While every bit as implausible as the other Airport movies, this one at least has the Poseidon-esque virtue of focusing on a very few characters and stranding them. It also borrows from Poseidon the idea of putting them underwater, and entertaining us with a song (though, like the one in Towering Inferno and unlike the one in The Poseidon Adventure it did not become a hit). The song is unbelievably awful — a blind guy singing “Beauty is in the Eyes of the Beholder”. The premise is that it’s a special luxury plane featuring entire furnished rooms. It’s owned by millionaire Jimmy Stewart and is carrying many art treasures from his collection, along with Captain Jack Lemmon (trying his best to be macho), Darren McGaven, Christopher Lee, Lee Grant, Joseph Cotten, Olivia de Havilland etc . Bad guys try to steal the plane by putting everyone to sleep with gas but then they hit an oil derrick and crash into the sea and sink to the bottom…completely intact. They’re pretty much on their own (no radio contact) but George Kennedy‘s Joe Patroni still manages to put his two cents in.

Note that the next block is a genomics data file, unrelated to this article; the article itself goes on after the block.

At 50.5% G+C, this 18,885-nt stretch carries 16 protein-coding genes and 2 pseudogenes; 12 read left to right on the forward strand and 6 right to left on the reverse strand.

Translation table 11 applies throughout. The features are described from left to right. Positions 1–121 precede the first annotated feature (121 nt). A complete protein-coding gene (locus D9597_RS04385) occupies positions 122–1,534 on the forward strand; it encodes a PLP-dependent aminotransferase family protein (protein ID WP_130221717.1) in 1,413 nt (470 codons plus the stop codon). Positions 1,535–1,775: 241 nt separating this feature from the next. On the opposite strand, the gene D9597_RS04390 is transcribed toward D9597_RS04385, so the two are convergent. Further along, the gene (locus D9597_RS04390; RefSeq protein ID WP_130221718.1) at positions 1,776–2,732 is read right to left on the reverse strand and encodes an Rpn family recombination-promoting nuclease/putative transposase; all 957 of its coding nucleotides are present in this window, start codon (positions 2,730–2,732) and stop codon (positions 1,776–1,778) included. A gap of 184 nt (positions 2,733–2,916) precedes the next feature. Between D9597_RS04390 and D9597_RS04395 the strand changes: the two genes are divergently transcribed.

SST: Death Flight (1977)